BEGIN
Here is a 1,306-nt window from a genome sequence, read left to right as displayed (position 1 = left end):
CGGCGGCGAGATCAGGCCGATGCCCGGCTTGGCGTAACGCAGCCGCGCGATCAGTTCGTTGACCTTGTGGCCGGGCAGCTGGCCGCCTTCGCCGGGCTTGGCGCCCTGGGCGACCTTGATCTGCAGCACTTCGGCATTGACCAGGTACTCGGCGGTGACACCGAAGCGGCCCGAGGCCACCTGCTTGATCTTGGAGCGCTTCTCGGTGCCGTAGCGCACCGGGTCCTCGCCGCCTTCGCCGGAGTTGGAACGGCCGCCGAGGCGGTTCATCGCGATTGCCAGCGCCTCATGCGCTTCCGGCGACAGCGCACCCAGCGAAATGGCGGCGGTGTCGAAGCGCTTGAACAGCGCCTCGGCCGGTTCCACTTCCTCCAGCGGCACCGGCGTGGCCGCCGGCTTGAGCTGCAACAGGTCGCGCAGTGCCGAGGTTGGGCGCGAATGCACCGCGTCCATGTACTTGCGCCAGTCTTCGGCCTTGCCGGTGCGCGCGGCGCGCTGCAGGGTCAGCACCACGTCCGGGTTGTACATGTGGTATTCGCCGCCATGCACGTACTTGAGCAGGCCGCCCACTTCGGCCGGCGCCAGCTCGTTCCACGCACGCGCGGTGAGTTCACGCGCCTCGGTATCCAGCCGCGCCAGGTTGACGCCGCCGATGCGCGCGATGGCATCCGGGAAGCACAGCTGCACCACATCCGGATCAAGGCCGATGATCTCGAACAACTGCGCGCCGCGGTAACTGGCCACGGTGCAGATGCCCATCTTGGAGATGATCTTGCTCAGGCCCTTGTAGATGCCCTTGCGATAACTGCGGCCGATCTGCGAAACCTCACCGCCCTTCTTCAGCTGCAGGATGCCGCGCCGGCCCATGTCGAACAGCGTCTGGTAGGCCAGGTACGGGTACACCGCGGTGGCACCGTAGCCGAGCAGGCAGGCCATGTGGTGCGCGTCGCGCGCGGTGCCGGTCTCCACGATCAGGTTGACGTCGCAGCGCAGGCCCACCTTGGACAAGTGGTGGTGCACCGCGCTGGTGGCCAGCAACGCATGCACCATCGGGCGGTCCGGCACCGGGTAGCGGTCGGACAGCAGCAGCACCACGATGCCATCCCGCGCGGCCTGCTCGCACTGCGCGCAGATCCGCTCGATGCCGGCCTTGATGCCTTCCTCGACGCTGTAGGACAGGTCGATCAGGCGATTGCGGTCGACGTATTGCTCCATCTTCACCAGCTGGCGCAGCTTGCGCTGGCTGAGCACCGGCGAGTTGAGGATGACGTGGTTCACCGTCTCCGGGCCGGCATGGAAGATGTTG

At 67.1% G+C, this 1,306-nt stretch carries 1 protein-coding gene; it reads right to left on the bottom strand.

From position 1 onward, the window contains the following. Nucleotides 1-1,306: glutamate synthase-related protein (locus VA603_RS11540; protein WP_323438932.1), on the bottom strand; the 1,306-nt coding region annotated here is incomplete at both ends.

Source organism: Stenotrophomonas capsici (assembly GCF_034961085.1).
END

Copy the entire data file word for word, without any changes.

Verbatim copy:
Here is a 1,306-nt window from a genome sequence, read left to right as displayed (position 1 = left end):
CGGCGGCGAGATCAGGCCGATGCCCGGCTTGGCGTAACGCAGCCGCGCGATCAGTTCGTTGACCTTGTGGCCGGGCAGCTGGCCGCCTTCGCCGGGCTTGGCGCCCTGGGCGACCTTGATCTGCAGCACTTCGGCATTGACCAGGTACTCGGCGGTGACACCGAAGCGGCCCGAGGCCACCTGCTTGATCTTGGAGCGCTTCTCGGTGCCGTAGCGCACCGGGTCCTCGCCGCCTTCGCCGGAGTTGGAACGGCCGCCGAGGCGGTTCATCGCGATTGCCAGCGCCTCATGCGCTTCCGGCGACAGCGCACCCAGCGAAATGGCGGCGGTGTCGAAGCGCTTGAACAGCGCCTCGGCCGGTTCCACTTCCTCCAGCGGCACCGGCGTGGCCGCCGGCTTGAGCTGCAACAGGTCGCGCAGTGCCGAGGTTGGGCGCGAATGCACCGCGTCCATGTACTTGCGCCAGTCTTCGGCCTTGCCGGTGCGCGCGGCGCGCTGCAGGGTCAGCACCACGTCCGGGTTGTACATGTGGTATTCGCCGCCATGCACGTACTTGAGCAGGCCGCCCACTTCGGCCGGCGCCAGCTCGTTCCACGCACGCGCGGTGAGTTCACGCGCCTCGGTATCCAGCCGCGCCAGGTTGACGCCGCCGATGCGCGCGATGGCATCCGGGAAGCACAGCTGCACCACATCCGGATCAAGGCCGATGATCTCGAACAACTGCGCGCCGCGGTAACTGGCCACGGTGCAGATGCCCATCTTGGAGATGATCTTGCTCAGGCCCTTGTAGATGCCCTTGCGATAACTGCGGCCGATCTGCGAAACCTCACCGCCCTTCTTCAGCTGCAGGATGCCGCGCCGGCCCATGTCGAACAGCGTCTGGTAGGCCAGGTACGGGTACACCGCGGTGGCACCGTAGCCGAGCAGGCAGGCCATGTGGTGCGCGTCGCGCGCGGTGCCGGTCTCCACGATCAGGTTGACGTCGCAGCGCAGGCCCACCTTGGACAAGTGGTGGTGCACCGCGCTGGTGGCCAGCAACGCATGCACCATCGGGCGGTCCGGCACCGGGTAGCGGTCGGACAGCAGCAGCACCACGATGCCATCCCGCGCGGCCTGCTCGCACTGCGCGCAGATCCGCTCGATGCCGGCCTTGATGCCTTCCTCGACGCTGTAGGACAGGTCGATCAGGCGATTGCGGTCGACGTATTGCTCCATCTTCACCAGCTGGCGCAGCTTGCGCTGGCTGAGCACCGGCGAGTTGAGGATGACGTGGTTCACCGTCTCCGGGCCGGCATGGAAGATGTTG

At 67.1% G+C, this 1,306-nt stretch carries 1 protein-coding gene; it reads right to left on the bottom strand.

From position 1 onward, the window contains the following. Nucleotides 1-1,306: glutamate synthase-related protein (locus VA603_RS11540; protein WP_323438932.1), on the bottom strand; the 1,306-nt coding region annotated here is incomplete at both ends.

Source organism: Stenotrophomonas capsici (assembly GCF_034961085.1).